Schultz: The sport of football sometimes makes no sense

Chris Schultz
9/17/2012 1:30:01 PM
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I get frustrated when I don't have an answer. When something happens on the football field and when I think of why, and I do not know, it makes me feel uneasy, insecure and almost incompetent.

As Week 12 in the CFL ended, the question that ran through my mind was how could a team like Winnipeg travel to Calgary and lose 44-3 and look so bad losing? And then Part B: How could a team like Hamilton play on a Saturday afternoon at home, beat a team like Edmonton, 51-8, and look so good winning?

A quandary for me is that before the Stampeders game on Friday, the Bombers played the Riders tough and played well, only to lose by one. And the Ticats, in their game previous to a 43-point win, looked nothing short of horrific in a 45-31 loss in Toronto. How can you be so good one week and so bad the next, or, how can you be so bad one week and so good the next. I struggle to find a single, intelligent, all-encompassing, relevant, articulate answer and all I come up with is: I don't know. Disappointing isn't it?  I really don't know.

Anytime one team dominates another, people ask me what happened. Why this week did 'the team' play so well or why did 'the team' implode so completely. I don't know. I do have my thoughts and ideas but for a clear cut answer, not sure. One thought is that there is an individual preparedness or psychology and a collective preparedness or psychology. For a team to win, everybody must be at their best and if a percentage here and there are not, it is reflective as a team. How else can you conclude an answer for the Bombers' apathy and, in the extreme opposite, the Ticats energy? Coaching? Only to a point. Talent vs. talent? Yes but why then do some teams with less talent beat a team with superior talent? Turnovers, penalties, the bounce of the ball -- all the statistical reference points? Well yes, but many teams have won that did not win the numerical comparative. I just think there is an emotion, mental and physical state of ambition or attitude that has to be prevalent and apparent every game. Problem is I can't prove its reality, as I can climb into the players head and assess what he is thinking and feeling.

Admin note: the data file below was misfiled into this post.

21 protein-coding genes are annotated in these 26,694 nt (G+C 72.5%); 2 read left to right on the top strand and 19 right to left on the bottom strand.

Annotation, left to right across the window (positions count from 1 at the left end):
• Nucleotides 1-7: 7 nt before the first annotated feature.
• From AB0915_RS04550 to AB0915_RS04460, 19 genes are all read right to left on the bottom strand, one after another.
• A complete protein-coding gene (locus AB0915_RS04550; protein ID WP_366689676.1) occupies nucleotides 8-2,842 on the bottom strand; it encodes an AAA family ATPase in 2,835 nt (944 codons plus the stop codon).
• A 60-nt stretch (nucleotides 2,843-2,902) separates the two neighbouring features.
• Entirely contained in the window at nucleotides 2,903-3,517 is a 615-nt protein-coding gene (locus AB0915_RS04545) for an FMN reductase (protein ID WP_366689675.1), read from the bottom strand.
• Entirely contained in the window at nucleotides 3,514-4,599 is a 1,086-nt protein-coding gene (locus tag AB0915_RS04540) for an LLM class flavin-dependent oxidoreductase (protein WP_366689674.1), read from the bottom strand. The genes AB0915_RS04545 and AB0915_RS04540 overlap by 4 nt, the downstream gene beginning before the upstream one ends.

It must be incredibly agonizing to be a coach because as much as you may feel you team is ready, they're not. Or in the opposite, you're worried that your team is not ready yet but they are. All you can do is prepare, play and maybe even pray. Hamilton winning the way they did makes no sense. Winnipeg losing the way they did makes no sense. The sport of football sometimes makes no sense. So frustrating.

Chris Schultz

Chris Schultz


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